Victor-Marie Hugo (French: [viktɔʁ maʁi yɡo] (listen); 26 February 1802 – 22 May 1885) was a French Romantic writer and politician. During a literary career that spanned more than sixty years, he wrote in a variety of genres and forms. He is considered to be one of the greatest French writers of all time.
His most famous works are the novels The Hunchback of Notre-Dame (1831) and Les Misérables (1862). In France, Hugo is renowned for his poetry collections, such as Les Contemplations (The Contemplations) and La Légende des siècles (The Legend of the Ages). Hugo was at the forefront of the Romantic literary movement with his play Cromwell and drama Hernani. Many of his works have inspired music, both during his lifetime and after his death, including the opera Rigoletto and the musicals Les Misérables and Notre-Dame de Paris. He produced more than 4,000 drawings in his lifetime, and campaigned for social causes such as the abolition of capital punishment.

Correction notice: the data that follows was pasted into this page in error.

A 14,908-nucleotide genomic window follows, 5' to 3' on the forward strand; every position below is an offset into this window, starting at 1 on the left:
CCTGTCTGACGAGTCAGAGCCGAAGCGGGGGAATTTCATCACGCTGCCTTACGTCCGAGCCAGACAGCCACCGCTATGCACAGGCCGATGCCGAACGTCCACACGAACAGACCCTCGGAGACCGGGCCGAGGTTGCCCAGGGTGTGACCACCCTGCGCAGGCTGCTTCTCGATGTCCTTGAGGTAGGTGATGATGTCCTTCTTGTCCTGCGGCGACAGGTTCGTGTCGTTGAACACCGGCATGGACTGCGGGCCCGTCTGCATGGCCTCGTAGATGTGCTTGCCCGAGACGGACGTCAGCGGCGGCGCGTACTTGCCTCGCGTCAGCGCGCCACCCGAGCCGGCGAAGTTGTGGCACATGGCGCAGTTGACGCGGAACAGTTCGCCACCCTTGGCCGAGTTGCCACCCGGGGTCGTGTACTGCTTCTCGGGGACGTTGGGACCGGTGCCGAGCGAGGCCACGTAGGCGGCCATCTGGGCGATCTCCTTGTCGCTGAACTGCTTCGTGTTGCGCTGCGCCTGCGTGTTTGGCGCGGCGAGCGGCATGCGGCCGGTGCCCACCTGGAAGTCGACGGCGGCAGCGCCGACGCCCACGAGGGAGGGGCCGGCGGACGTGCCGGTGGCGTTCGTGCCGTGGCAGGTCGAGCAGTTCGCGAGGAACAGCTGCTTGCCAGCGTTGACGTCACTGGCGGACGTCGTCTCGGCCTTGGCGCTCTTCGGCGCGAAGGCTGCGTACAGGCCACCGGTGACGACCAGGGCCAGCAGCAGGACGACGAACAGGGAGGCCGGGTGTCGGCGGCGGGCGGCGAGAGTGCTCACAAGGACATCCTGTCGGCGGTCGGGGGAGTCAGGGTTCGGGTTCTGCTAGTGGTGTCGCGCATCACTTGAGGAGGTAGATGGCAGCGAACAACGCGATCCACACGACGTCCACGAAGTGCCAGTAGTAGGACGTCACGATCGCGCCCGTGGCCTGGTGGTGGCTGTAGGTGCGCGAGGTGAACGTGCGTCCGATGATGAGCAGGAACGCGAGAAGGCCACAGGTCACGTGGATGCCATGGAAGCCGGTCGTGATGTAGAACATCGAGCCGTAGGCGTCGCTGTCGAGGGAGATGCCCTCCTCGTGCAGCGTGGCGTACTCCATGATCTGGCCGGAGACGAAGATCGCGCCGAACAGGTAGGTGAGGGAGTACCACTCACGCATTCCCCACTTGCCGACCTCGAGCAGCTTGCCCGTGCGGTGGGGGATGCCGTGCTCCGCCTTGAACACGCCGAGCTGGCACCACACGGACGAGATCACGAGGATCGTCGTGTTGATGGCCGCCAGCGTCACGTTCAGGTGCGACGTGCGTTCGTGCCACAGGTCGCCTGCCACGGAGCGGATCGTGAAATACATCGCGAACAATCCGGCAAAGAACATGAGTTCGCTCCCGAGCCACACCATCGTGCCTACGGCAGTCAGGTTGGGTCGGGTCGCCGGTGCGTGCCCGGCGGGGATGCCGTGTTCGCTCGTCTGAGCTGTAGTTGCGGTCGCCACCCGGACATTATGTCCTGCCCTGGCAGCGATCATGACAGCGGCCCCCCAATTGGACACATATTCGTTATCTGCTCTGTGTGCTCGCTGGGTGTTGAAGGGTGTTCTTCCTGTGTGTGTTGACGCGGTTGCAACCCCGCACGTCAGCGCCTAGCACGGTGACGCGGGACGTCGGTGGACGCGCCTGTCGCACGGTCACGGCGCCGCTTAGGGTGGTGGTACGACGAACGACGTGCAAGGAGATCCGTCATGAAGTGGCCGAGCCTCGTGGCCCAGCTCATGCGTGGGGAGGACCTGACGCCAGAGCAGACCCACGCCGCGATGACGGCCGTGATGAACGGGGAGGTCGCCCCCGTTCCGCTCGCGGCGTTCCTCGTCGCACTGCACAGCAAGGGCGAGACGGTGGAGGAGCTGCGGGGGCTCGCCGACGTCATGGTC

Though he was a committed royalist when young, Hugo's views changed as the decades passed, and he became a passionate supporter of republicanism, serving in politics as both deputy and senator. His work touched upon most of the political and social issues and the artistic trends of his time. His opposition to absolutism and his literary stature established him as a national hero. He was honoured by interment in the Panthéon.